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About Oregon emerald. (Eugene, Or.) 1909-1920 | View Entire Issue (June 5, 1920)
Juniors And Seniors Reported
In Poorer Condition Than
At First Of Year
Reports from the physical educa
tion department state that the spring
physical tests for women are practi
cally finished. Decided improvement
has been noticed in the freshmen
women, said Miss Mabel Cummings,
head of the women’s physical educa
tion department. It is a rule in the
University that a complete physical
examination be given all freshman
and sophomore women upon their
entrance to the University' in the
fall, and another such test to be giv
en in the spring, so any change in
the girl’s condition can be noticed.
Although the physical education de
partment has as yet no definite data
to prove the statement, it is thought
that the recent tests show a decided
improvement in the freshman girls,
not quite such favorable results in
the sophomores, and a decided poorer
conditions among the junior and the
senior girls. This is most probably
due, said Miss Cummings, to the
fact that freshman girls are more
carefluly guarded by rules, and that
their hours are more regular, and
their social functions and activities
Physical tests are now conducted
in all schools, universities and col
leges that are at all prominent. It is
the tendency in the country to cut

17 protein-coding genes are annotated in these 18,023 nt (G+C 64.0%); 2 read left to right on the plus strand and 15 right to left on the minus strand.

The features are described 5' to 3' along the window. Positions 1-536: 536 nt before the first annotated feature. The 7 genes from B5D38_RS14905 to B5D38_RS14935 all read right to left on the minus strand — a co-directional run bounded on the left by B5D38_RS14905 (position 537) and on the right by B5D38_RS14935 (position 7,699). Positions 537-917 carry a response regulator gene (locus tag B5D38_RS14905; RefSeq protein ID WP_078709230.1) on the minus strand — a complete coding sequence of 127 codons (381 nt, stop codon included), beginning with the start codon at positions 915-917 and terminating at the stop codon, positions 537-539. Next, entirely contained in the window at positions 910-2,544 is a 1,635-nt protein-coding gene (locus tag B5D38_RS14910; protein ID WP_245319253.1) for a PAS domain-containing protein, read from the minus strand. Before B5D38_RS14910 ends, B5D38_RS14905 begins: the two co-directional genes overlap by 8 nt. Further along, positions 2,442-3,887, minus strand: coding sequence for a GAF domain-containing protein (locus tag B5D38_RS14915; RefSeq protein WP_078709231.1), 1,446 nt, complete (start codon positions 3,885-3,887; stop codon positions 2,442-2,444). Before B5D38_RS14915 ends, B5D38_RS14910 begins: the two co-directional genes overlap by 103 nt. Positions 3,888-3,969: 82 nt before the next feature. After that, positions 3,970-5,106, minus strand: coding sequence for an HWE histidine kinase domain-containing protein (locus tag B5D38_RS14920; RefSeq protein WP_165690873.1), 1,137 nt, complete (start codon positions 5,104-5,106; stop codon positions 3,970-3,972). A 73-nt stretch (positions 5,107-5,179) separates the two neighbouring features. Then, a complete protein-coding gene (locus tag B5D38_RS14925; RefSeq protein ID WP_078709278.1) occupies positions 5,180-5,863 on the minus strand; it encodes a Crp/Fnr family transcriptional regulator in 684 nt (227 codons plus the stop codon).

down these tests to the simplest, and
do away practically with the tape
measure tests and resort to the func
tional. The physical examinations
given at the University of Oregon
are among the most thorough, and
complete of any given in the country,
said Miss Cummings. These tests at
Oregon are conducted for three prin
cipal reasons, all designed as a bene
fit to the women students, and their
present and future health. The first
reason, Miss Cummings said, is to get
a general physical inventory of a
person, to find whether she is physi
cally strong enough to take college
work, and to determine if she is safe
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| New Rules Framed To Govern
Campus Living Organizations |
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At a recent meeting of the Student
Living committee, which is composed
of faculty members who look after
the interests of the different student
organizations, the following new rules
in regard to campus organizations
1. All fraternities and clubs must
incorporate under the laws of the
State of Oregon.
2. The treasurer of each of the
local groups must be under bonds
sufficient to cover indebtedness.